Charles Araujo has a passion. He wants to see a generation of IT leaders develop and grow and he is determined to do whatever he can to encourage the development of an environment where this can happen.
Attendees at the upcoming itSMF Norway ‘Working 9 to 5’ conference, being held in Oslo from March 3-5, will get a chance to experience Charles’ vision of the future in his keynote address on the final day of the event.
This promises to be a speech to remember and it will challenge the way the audience thinks of the current models for leadership in our industry and in the business at large.
Come prepared to be taken on a journey to a new reality, one where the IT organization and its leaders will need to reinvent themselves in order to meet the needs of a new digital society. Having been able to experience the energy of Charles’ presentations on a number of occasions, I can confidently predict that he will inspire discussion, debate and bring an air of positivity and excitement to the event.
Charles travelled to New Zealand in May of 2014, and has drawn on some of his experiences on that trip for his address at the conference. He sees a lot of demographic similarities between the populations of Norway and New Zealand, making this experience very appropriate in relation to the itSMF Norway conference.
During that trip Charles spoke to a group of people that were totally non-IT aligned, he had no idea what he was getting into with this, and took a step back to refocus his thoughts. He needed to look at the broader implications of his work on leadership and to understand what it meant to other parts of the business.
“My presentation in Norway is going to be an expanded version of the speech I gave in Auckland last year.”
“This isn’t just about IT anymore, we are in the middle of a seismic shift that is really affecting everything about how business, and even more than business, how society operates.”
Charles believes that we have been ensconced in the industrial age for the past 200 years, but we are now moving into a new age. The structure of our organizations has not changed since the industrial age, despite all the technology and social development; nothing has shifted to any great extent. But that is now starting to change, it has been happening slowly for he past 20 years, but it is now speeding up.
“The fundamental mechanisms that are operating our businesses are changing, says Charles. “I believe we are moving to, what I call, the movie studio business model.” This is a model where a whole series of smaller companies, actually make the movie and the movie studio simply assembles a team of companies, provides a layer of infrastructure, finance and insurance that delivers the product to market.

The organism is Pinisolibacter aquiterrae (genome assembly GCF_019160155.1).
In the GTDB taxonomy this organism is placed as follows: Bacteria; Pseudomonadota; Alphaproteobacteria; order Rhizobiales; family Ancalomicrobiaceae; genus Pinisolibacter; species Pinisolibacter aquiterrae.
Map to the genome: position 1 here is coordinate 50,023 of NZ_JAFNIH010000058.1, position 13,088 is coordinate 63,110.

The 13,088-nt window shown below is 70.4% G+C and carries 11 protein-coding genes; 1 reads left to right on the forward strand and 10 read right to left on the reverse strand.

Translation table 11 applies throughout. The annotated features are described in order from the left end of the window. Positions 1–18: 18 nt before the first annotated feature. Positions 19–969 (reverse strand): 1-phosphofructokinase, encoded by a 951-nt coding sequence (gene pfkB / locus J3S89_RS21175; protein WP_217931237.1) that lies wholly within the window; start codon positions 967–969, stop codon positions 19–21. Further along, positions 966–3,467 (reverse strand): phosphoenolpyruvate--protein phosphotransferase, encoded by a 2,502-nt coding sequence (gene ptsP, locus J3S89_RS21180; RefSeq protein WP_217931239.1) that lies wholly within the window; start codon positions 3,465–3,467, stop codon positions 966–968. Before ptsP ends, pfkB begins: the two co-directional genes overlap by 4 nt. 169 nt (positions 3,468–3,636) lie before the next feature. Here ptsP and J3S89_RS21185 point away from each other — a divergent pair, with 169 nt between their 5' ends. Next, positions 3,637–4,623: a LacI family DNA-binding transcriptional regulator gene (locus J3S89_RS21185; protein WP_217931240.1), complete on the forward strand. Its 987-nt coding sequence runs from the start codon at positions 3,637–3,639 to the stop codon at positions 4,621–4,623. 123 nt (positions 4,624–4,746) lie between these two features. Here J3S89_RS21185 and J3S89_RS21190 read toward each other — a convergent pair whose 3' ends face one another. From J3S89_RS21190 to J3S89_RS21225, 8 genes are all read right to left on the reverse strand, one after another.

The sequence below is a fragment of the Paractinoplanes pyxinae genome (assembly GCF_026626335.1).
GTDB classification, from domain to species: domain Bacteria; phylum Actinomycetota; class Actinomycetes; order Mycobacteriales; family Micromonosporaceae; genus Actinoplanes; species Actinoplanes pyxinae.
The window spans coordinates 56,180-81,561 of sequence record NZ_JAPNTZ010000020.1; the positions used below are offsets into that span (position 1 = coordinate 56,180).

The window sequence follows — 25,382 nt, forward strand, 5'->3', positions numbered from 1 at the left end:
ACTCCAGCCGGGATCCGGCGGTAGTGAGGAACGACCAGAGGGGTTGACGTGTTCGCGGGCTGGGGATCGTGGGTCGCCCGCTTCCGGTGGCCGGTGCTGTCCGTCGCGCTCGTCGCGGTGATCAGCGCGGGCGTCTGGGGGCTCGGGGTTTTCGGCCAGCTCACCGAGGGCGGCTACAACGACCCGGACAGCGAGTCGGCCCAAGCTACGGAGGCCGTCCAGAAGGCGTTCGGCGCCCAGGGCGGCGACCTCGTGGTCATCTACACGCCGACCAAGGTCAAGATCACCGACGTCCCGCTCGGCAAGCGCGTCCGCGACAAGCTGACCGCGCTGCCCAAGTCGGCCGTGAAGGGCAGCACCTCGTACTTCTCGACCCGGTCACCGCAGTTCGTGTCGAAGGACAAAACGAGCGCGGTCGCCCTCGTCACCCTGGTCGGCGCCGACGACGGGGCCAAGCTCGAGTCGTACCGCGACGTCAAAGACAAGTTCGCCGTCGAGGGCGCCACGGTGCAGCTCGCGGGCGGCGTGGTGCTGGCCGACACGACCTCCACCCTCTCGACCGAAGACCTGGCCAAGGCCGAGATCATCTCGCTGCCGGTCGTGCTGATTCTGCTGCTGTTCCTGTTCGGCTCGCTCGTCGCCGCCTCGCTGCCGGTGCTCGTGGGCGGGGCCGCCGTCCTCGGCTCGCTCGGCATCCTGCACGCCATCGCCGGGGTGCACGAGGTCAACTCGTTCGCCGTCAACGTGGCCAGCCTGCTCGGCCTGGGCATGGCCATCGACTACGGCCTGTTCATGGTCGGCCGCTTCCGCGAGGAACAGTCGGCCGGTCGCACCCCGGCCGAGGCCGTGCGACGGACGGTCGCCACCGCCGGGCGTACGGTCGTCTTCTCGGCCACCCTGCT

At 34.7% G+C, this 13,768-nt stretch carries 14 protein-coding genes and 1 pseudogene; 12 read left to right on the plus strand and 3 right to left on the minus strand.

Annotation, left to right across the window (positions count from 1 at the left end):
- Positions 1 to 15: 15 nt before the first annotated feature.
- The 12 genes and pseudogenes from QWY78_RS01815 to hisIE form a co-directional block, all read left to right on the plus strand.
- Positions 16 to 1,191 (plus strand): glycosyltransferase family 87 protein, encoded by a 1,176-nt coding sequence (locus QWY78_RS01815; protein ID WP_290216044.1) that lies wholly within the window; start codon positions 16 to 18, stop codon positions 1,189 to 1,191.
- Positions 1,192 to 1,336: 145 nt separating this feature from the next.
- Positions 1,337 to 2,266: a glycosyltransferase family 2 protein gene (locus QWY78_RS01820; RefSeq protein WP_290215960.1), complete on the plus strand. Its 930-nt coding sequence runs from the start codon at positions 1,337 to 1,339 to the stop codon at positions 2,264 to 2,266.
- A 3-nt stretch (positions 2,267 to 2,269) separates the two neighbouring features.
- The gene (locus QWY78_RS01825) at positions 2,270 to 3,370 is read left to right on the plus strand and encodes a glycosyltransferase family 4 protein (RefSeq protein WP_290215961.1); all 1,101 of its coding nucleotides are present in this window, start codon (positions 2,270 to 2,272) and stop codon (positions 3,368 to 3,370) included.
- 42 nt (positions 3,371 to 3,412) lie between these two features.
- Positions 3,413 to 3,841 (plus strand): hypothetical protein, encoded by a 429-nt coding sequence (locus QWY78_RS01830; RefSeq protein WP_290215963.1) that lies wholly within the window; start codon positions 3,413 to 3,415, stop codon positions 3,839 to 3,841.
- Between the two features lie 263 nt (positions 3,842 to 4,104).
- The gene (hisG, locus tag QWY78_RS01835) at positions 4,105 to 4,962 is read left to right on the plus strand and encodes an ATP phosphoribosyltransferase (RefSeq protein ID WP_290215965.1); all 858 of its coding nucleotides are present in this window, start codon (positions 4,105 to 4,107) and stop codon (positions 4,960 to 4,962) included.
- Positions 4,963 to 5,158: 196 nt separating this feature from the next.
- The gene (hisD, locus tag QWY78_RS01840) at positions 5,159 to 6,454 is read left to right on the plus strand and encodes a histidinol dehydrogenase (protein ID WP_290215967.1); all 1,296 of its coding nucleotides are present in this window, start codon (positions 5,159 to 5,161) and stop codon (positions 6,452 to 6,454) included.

“I think this is going to be the business model for the future as businesses cannot be nimble enough to do everything themselves, but we still need the underlying infrastructure for things to work.”
Charles believes that this means we are moving into an era where the fundamental models of leadership have changed and the whole concept of being a leader has shifted…”the people you lead may not work for you or even report to you, they probably won’t even work in the same company as you.”
“The concept of leadership from the industrial age is going to be turned upside down in this digitally disrupted world we are going to be living in. This has totally mind-blowing implications for the leadership model of our IT organizations.”
Charles warns that organizational integrity and security will become ‘one heck of a challenge’ for IT in the future.
If these radical ideas intrigue you, as they do me, makes sure you are in the audience on Thursday March 5 in Oslo.
Charles Araujo is a recovering consultant and accidental author of the book, The Quantum Age of IT: Why Everything You Know About IT is About to Change. He is an internationally recognized authority on “IT Leadership” and liberally shares his message of hope about the future of IT and what it means for all of us. He is the founder and CEO of the IT Transformation Institute and serves on the boards of itSMF USA and the Executive Next Practices Institute. He is a regular contributor to CIO Insight Magazine and has been quoted in or published in magazines, blogs and websites including Time, CIO, CIO&Leader, ZDNet, IT Business Edge, ITSM Portal, TechRepublic, itSMF USA’s Forum, SupportWorld, Computerworld, USA Today and Forbes.